Coincidentally enough, Taiwan’s semiconductor prowess stems from the tutelage of American technology giants. In the early 1970’s, the Taiwanese government, acknowledging the economic potential of the electronics industry, formed the Industrial Technology Research Institute as a means of sourcing technological employment and manufacturing for Taiwanese citizens. Not long thereafter, former employees of the Radio Corporation of America (AKA: RCA, which was ultimately acquired by GE in 1985) recommended that Taiwan start to develop their own integrated circuits. Shortly thereafter, RCA officially agreed to transfer their semiconductor technology to the ITRI, jump-starting Taiwan’s chip-making industry. Executives of Taiwan’s microchip producers have almost unanimously agreed that it was this vessel that helped buoy the nation’s semiconductor capacity. Semiconductors, quite frankly, are a bastion of human ingenuity. Stacy Rasgon, a semiconductor analyst at Bernstein, was quoted as saying, “I’m amazed any of this technology works at all!” on the Odd Lots podcast.
Pure Volume: Can you guess how many microchips were sold in 2019? Answer below.
Yet, the concentration of the world’s semiconductor supply chain poses a separate dilemma for the world’s technology industry. As shown in the headline above, shortages in semiconductor supply chains may retard the inevitable transition to electric vehicles. It is certainly no coincidence that the PRC, the United States, and the E.U. have recently prioritized chip manufacturing as an economic objective. TSMC alone has planned nearly $30 billion in capital expenditures in 2021, including multibillion dollar fabrication plants (fabs) in Austin, TX and Phoenix, AZ.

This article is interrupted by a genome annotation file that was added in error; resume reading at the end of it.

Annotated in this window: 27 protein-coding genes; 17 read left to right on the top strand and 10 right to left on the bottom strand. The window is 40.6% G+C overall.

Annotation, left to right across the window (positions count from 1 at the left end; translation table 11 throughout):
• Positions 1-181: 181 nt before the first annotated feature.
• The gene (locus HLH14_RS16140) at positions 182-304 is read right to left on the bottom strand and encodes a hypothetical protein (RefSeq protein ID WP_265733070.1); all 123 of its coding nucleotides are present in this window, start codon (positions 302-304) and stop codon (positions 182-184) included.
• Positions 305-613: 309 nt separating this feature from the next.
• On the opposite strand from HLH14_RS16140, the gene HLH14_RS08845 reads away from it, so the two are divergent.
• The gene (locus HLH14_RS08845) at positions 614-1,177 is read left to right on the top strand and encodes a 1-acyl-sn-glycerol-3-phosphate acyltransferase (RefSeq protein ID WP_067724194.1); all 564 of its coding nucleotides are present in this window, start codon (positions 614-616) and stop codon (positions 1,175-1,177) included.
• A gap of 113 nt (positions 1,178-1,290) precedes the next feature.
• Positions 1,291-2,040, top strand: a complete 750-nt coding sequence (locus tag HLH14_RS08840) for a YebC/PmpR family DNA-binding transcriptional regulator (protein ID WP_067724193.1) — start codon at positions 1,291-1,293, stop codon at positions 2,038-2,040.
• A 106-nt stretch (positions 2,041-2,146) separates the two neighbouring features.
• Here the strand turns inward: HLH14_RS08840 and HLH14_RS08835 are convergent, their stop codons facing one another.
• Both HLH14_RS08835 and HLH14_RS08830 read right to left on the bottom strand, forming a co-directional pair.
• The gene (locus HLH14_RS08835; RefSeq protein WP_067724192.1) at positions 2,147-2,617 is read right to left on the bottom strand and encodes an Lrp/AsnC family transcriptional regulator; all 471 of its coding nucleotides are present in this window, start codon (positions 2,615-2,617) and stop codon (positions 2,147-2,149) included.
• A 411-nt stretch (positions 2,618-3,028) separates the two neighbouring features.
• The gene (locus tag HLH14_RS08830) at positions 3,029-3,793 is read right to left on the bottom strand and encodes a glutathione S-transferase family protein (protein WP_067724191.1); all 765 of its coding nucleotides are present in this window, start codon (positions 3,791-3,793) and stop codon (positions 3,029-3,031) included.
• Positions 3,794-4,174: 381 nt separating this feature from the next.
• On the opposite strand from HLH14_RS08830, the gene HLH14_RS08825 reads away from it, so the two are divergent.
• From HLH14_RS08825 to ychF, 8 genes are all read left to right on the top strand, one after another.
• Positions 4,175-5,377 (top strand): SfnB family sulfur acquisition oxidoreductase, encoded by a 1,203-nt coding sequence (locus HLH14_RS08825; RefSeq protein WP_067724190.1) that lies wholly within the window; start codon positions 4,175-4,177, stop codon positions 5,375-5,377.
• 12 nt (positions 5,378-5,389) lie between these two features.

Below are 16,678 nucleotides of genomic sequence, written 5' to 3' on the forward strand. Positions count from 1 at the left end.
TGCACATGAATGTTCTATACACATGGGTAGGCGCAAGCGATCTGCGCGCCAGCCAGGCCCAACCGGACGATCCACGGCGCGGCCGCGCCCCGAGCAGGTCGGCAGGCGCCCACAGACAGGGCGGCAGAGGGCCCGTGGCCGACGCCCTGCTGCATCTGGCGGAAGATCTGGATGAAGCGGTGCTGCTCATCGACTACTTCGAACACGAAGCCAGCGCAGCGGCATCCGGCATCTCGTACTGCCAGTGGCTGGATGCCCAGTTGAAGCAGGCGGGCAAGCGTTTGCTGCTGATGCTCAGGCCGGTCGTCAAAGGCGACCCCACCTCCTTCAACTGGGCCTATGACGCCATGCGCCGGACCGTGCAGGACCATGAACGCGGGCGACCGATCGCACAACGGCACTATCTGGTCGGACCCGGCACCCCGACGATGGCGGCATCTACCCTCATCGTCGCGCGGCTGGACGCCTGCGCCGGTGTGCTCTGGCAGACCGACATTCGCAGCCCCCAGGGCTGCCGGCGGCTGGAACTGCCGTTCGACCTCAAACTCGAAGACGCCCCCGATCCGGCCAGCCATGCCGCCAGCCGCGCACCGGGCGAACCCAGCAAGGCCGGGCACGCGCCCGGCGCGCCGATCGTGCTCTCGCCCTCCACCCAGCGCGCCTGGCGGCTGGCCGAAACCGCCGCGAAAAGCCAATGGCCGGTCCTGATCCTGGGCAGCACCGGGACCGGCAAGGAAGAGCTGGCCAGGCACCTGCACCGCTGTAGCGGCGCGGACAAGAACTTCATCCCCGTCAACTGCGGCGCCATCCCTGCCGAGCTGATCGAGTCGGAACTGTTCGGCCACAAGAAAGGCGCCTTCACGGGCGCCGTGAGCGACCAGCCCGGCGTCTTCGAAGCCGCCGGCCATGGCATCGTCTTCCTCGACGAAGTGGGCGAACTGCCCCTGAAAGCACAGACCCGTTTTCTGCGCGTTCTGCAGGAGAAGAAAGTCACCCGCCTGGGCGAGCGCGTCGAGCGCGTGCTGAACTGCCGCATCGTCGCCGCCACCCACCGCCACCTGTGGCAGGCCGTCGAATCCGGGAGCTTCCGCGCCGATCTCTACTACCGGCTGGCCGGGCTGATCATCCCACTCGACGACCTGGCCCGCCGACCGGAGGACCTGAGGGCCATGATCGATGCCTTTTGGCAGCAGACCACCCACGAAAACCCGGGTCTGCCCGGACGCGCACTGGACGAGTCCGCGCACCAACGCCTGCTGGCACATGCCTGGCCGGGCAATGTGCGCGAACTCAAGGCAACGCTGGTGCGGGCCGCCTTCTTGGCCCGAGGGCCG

Nevertheless, the prospect of a Chinese invasion of Taiwanese rings perilous for international commerce. It is almost certainly in the best interests of the free world for Taiwan to be an independent nation, free from the direction of the People’s Republic.
Beeps & Boops: Taiwan was able to host Road to Ultra Taiwan in 2020. Look how many people!
No, not the drink: Taiwan was originally known as the island of Formosa.
Synonyms: The second Sino-Japanese war is known in China as the ‘War of Chinese People’s Resistance Against Japanese Aggression’.
Pure Volume: Over 300 billion microchips were sold in 2019, roughly 40 chips for every person.
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Although this is changing!
This isn’t to say Chiang was pro-capitalist, either. Chiang was a vocal critic of the foreign capitalist system in China.
Tsai has expressed that there had been no major policy shift following the Trump call, demonstrating the U.S.’ continued support to Taiwan.
Whatever you’re going to say — just know, that I know.